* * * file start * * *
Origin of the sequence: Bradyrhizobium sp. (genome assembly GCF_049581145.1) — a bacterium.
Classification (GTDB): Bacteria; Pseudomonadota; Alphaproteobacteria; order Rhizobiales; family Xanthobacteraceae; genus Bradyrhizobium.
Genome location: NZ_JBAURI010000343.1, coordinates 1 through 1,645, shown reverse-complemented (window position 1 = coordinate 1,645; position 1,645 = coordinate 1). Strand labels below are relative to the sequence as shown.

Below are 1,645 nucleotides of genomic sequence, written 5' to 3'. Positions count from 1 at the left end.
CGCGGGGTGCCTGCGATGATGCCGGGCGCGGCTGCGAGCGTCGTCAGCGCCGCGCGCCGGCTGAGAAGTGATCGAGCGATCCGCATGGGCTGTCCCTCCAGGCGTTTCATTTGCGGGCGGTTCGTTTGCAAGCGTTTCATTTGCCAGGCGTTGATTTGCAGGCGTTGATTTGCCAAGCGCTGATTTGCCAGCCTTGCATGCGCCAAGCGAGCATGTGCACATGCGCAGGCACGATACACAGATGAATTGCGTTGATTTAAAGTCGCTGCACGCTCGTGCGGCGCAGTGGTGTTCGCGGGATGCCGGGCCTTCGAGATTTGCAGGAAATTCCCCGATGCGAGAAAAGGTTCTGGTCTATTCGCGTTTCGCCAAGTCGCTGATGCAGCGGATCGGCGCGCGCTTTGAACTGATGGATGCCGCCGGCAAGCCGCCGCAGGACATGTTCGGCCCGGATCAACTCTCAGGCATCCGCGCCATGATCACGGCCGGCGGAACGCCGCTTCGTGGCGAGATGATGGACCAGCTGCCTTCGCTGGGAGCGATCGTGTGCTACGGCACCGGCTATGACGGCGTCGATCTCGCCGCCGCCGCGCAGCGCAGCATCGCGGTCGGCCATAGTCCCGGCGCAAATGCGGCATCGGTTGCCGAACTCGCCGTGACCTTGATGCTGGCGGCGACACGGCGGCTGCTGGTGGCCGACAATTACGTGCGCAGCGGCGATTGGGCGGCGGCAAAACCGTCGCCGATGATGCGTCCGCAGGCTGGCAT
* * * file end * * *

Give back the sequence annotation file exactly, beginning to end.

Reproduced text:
Origin of the sequence: Bradyrhizobium sp. (genome assembly GCF_049581145.1) — a bacterium.
Classification (GTDB): Bacteria; Pseudomonadota; Alphaproteobacteria; order Rhizobiales; family Xanthobacteraceae; genus Bradyrhizobium.
Genome location: NZ_JBAURI010000343.1, coordinates 1 through 1,645, shown reverse-complemented (window position 1 = coordinate 1,645; position 1,645 = coordinate 1). Strand labels below are relative to the sequence as shown.

Below are 1,645 nucleotides of genomic sequence, written 5' to 3'. Positions count from 1 at the left end.
CGCGGGGTGCCTGCGATGATGCCGGGCGCGGCTGCGAGCGTCGTCAGCGCCGCGCGCCGGCTGAGAAGTGATCGAGCGATCCGCATGGGCTGTCCCTCCAGGCGTTTCATTTGCGGGCGGTTCGTTTGCAAGCGTTTCATTTGCCAGGCGTTGATTTGCAGGCGTTGATTTGCCAAGCGCTGATTTGCCAGCCTTGCATGCGCCAAGCGAGCATGTGCACATGCGCAGGCACGATACACAGATGAATTGCGTTGATTTAAAGTCGCTGCACGCTCGTGCGGCGCAGTGGTGTTCGCGGGATGCCGGGCCTTCGAGATTTGCAGGAAATTCCCCGATGCGAGAAAAGGTTCTGGTCTATTCGCGTTTCGCCAAGTCGCTGATGCAGCGGATCGGCGCGCGCTTTGAACTGATGGATGCCGCCGGCAAGCCGCCGCAGGACATGTTCGGCCCGGATCAACTCTCAGGCATCCGCGCCATGATCACGGCCGGCGGAACGCCGCTTCGTGGCGAGATGATGGACCAGCTGCCTTCGCTGGGAGCGATCGTGTGCTACGGCACCGGCTATGACGGCGTCGATCTCGCCGCCGCCGCGCAGCGCAGCATCGCGGTCGGCCATAGTCCCGGCGCAAATGCGGCATCGGTTGCCGAACTCGCCGTGACCTTGATGCTGGCGGCGACACGGCGGCTGCTGGTGGCCGACAATTACGTGCGCAGCGGCGATTGGGCGGCGGCAAAACCGTCGCCGATGATGCGTCCGCAGGCTGGCAT